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CIC Halifax: Models of institutionalised (dis-)integration? What next for the EU-US, CETA and Brexit?’
March 24, 2017 @ 3:30 pm - 5:00 pm EDT
Despite its ostensible centrality to the study of institutions and their evolution in the EU context, there is little by way of legal literature focused upon the European Union which considers the concept ‘institutionalisation’. Similarly, there is no innately multi-disciplinary or shared understanding of the term across disciplines. However, it ‘matters’. Organisations which incorporate ‘institutionalised’ practices, innovate institutions or systems are perceived to be more legitimate, successful and likely to succeed. The global climate for institutionalisation has shifted dramatically. The era of the Trump administration and Brexit ostensibly puts new pressures upon the global legal order and its rules-based ideals through institutions, but also the EU’s projects of institutionalization. The EU still has an ambitious array of agreements under negotiation, not least its negotiations with Canada, now appearin g to come to fruition. However, significant challenges lie ahead with a new level of hostility from the US administration towards Europe not witnessed in the post-World War II era and a hard Brexit looms large under a tight negotiation deadline with the UK after its landmark Brexit vote.
Dr Elaine Fahey is Emile Noël fellow at New York University (NYU) Law School and Reader in Law and Associate Dean (International) at the Institute for the Study of European Law (ISEL), the City Law School, City University London. She was previously a Senior Postdoctoral Researcher at Amsterdam Centre for European Law & Governance (ACELG) at the University of Amsterdam from 2011-2014, a Max Weber Fellow at the European University Institute (EUI), Florence (2009-2011) and was previously an Assistant Lecturer and Lecturer in Law in Ireland (Dublin Institute of Technology; Trinity College Dublin). She has practised as a Barrister in Ireland and was Chairperson of the Irish Society for European Law. She has been a visiting fellow at the University of Michigan, Ann Arbor, the College of Europe, Bruges, the Institute for Advanced Legal Studies and the Global Governance Programme, Robert Schuman Centre, EUI, Florence. She has been a stagiaire at the Court of Justice of the European Union in Luxembourg, a Judicial Research Assistant, Four Courts, Dublin and a Judicial Extern, Los Angeles District Court.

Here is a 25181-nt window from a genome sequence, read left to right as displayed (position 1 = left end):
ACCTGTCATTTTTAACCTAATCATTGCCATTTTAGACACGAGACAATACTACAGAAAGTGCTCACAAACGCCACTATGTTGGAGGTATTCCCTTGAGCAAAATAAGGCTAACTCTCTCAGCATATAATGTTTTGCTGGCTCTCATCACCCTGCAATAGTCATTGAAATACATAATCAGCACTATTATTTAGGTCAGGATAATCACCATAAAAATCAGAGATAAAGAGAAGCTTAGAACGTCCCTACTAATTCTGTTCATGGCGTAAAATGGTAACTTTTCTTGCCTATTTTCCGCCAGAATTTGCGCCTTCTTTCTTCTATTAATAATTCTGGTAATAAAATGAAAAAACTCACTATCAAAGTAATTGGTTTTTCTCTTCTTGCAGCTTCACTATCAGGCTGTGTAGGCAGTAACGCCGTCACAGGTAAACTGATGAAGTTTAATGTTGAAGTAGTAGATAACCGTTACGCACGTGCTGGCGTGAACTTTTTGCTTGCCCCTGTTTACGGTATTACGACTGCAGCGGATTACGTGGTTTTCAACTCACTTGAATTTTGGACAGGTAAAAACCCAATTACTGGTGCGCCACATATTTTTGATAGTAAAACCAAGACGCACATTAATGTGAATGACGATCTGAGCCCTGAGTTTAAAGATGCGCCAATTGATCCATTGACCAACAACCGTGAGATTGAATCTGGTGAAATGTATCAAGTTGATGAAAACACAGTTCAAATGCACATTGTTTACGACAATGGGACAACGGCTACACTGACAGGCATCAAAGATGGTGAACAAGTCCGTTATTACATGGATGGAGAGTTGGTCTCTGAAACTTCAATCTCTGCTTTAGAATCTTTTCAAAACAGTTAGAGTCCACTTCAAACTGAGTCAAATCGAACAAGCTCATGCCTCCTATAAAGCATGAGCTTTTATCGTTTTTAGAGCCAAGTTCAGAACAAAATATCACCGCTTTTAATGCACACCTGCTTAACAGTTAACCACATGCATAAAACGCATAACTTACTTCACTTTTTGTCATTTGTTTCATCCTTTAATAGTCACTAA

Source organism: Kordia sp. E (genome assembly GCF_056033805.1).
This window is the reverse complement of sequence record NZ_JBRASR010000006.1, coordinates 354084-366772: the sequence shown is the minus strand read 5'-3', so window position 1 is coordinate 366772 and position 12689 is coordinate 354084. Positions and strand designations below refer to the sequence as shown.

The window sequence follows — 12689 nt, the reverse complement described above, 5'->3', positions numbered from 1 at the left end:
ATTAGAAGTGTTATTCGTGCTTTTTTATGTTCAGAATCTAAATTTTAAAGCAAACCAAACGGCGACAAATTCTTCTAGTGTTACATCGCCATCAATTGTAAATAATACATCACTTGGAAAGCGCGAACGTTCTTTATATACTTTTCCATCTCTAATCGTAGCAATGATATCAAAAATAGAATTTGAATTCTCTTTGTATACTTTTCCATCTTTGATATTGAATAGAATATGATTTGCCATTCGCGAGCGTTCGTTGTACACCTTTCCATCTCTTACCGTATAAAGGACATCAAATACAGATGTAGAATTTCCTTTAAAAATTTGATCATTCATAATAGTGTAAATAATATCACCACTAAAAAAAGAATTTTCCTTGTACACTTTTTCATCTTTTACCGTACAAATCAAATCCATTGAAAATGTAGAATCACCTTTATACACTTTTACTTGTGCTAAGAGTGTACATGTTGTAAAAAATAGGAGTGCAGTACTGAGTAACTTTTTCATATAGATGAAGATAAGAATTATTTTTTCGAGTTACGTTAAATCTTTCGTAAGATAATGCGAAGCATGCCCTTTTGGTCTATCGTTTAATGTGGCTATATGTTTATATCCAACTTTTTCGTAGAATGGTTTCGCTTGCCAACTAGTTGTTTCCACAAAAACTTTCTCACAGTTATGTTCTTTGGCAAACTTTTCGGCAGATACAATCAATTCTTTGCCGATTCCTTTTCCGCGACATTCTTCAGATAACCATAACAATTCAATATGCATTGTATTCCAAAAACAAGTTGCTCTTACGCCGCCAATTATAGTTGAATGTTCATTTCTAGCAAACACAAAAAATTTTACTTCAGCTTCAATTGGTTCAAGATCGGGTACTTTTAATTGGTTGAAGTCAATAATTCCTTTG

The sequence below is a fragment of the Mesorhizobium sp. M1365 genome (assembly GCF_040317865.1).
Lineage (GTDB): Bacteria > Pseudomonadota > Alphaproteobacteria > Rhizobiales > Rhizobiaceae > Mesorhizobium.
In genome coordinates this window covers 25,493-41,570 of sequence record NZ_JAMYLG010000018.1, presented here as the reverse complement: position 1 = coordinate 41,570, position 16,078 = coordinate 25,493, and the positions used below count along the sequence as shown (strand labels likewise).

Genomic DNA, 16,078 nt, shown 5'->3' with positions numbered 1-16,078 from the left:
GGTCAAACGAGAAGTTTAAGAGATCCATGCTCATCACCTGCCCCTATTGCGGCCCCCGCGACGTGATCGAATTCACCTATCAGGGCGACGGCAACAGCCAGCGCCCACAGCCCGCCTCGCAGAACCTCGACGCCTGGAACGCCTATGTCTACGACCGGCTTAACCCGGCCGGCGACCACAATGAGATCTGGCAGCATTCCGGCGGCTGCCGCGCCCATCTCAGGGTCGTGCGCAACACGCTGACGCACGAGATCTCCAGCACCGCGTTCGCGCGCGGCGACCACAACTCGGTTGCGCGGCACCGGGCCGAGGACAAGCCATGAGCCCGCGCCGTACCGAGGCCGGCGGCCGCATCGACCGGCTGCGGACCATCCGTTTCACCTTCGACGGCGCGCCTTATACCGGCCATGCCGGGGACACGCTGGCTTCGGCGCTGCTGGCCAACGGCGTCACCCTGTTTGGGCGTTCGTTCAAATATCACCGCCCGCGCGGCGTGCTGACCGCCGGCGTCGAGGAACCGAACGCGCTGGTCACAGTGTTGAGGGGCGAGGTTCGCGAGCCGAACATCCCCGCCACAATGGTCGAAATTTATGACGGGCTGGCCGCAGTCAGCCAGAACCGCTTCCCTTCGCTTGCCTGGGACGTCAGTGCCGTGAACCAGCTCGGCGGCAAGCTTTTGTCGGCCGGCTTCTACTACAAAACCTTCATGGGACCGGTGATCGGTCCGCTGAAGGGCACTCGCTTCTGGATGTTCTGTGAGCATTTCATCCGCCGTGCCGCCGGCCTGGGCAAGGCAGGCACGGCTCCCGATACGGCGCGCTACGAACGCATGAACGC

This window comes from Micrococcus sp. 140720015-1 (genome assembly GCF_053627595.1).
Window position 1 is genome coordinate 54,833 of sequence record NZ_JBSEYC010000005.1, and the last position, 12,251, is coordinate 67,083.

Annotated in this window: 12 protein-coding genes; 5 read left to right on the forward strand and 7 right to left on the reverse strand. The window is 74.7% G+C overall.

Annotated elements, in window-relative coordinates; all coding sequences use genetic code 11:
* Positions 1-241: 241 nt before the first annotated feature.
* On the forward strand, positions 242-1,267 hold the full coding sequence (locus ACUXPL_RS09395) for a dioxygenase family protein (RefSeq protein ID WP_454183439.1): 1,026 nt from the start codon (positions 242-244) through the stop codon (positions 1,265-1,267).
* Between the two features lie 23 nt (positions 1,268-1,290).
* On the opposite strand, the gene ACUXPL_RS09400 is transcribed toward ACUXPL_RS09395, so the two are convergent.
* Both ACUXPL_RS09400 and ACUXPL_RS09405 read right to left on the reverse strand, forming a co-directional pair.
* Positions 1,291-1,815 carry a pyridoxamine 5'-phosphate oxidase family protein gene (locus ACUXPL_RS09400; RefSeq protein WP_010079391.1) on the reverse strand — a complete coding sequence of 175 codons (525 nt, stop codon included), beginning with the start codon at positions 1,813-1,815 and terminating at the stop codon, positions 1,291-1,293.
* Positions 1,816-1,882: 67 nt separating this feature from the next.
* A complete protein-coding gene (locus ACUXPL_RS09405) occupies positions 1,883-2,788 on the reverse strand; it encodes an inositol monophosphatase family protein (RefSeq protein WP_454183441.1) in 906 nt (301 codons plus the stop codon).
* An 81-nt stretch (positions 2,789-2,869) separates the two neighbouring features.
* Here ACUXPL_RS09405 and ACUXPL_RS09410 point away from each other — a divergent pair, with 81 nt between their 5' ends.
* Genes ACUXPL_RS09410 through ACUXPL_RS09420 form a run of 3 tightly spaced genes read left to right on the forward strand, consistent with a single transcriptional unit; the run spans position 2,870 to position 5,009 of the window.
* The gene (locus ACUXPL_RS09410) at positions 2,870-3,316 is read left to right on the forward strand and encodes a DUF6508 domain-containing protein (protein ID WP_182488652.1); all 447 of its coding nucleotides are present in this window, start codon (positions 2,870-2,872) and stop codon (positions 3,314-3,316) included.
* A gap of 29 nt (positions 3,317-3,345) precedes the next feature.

Her research interests span the relationship between EU law and global governance, the EU’s Area of Freedom, Security and Justice and the study of postnational rule-making, and are the subject of over 40 publications including books, articles, edited volumes and special issues, including a monograph, The Global Reach of EU Law (Routledge, 2016) and the multi-disciplinary edited volumes The Actors of Postnational Rule-Making: Conceptual Challenges of European and International Law (Routledge, 2015) and A Transatlantic Community of Law (Cambridge University Press, 2014).
In 2016, she has been awarded a British Academy/ Leverhulme Research Grant for the project Between Internal Laws and Global Practices: UN Instruments in the EU’s Area of Freedom, Security and Justice. She is co-investigator in the Marie Curie ITN on TTIP led by the University of Birmingham (2017-2021).
Jean Monnet European Union Center of Excellence, Dalhousie University
Date and Time
Friday March 24, 2017
3:30pm to 5:00pm
Weldon Law Building, Schulich School of Law
6061 University Avenue, Room 204
Halifax, Nova Scotia B3H 4H9
This is a free event.
Valerie Bachynsky | firstname.lastname@example.org | (902)432-9361
Click HERE to view the event poster.